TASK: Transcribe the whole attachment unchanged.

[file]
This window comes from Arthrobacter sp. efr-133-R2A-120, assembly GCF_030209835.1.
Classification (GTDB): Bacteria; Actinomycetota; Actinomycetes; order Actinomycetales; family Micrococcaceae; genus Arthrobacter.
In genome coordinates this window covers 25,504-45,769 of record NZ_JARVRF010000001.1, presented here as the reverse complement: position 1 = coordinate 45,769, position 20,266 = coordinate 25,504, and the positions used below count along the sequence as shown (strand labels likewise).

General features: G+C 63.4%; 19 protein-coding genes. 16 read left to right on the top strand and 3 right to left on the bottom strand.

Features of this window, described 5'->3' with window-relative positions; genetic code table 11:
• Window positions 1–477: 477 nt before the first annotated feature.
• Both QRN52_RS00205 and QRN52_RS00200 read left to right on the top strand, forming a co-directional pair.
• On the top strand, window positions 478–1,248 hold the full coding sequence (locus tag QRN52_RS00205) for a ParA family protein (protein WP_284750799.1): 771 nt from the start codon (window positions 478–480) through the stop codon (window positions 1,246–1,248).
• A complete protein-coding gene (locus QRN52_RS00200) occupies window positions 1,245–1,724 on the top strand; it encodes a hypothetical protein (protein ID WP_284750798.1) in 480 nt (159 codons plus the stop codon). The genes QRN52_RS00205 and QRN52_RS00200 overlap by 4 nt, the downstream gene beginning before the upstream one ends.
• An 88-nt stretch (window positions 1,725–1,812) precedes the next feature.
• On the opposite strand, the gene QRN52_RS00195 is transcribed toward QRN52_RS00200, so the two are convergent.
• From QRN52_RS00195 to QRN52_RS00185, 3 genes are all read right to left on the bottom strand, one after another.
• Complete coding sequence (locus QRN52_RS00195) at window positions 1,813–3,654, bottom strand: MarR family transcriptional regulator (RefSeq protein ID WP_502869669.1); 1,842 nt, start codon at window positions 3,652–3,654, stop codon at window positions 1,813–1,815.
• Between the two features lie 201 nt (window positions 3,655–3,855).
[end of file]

This window comes from Arthrobacter sp. efr-133-R2A-120, assembly GCF_030209835.1.
Classification (GTDB): Bacteria; Actinomycetota; Actinomycetes; order Actinomycetales; family Micrococcaceae; genus Arthrobacter.
In genome coordinates this window covers 25,504-45,769 of record NZ_JARVRF010000001.1, presented here as the reverse complement: position 1 = coordinate 45,769, position 20,266 = coordinate 25,504, and the positions used below count along the sequence as shown (strand labels likewise).

General features: G+C 63.4%; 19 protein-coding genes. 16 read left to right on the top strand and 3 right to left on the bottom strand.

Features of this window, described 5'->3' with window-relative positions; genetic code table 11:
• Window positions 1–477: 477 nt before the first annotated feature.
• Both QRN52_RS00205 and QRN52_RS00200 read left to right on the top strand, forming a co-directional pair.
• On the top strand, window positions 478–1,248 hold the full coding sequence (locus tag QRN52_RS00205) for a ParA family protein (protein WP_284750799.1): 771 nt from the start codon (window positions 478–480) through the stop codon (window positions 1,246–1,248).
• A complete protein-coding gene (locus QRN52_RS00200) occupies window positions 1,245–1,724 on the top strand; it encodes a hypothetical protein (protein ID WP_284750798.1) in 480 nt (159 codons plus the stop codon). The genes QRN52_RS00205 and QRN52_RS00200 overlap by 4 nt, the downstream gene beginning before the upstream one ends.
• An 88-nt stretch (window positions 1,725–1,812) precedes the next feature.
• On the opposite strand, the gene QRN52_RS00195 is transcribed toward QRN52_RS00200, so the two are convergent.
• From QRN52_RS00195 to QRN52_RS00185, 3 genes are all read right to left on the bottom strand, one after another.
• Complete coding sequence (locus QRN52_RS00195) at window positions 1,813–3,654, bottom strand: MarR family transcriptional regulator (RefSeq protein ID WP_502869669.1); 1,842 nt, start codon at window positions 3,652–3,654, stop codon at window positions 1,813–1,815.
• Between the two features lie 201 nt (window positions 3,655–3,855).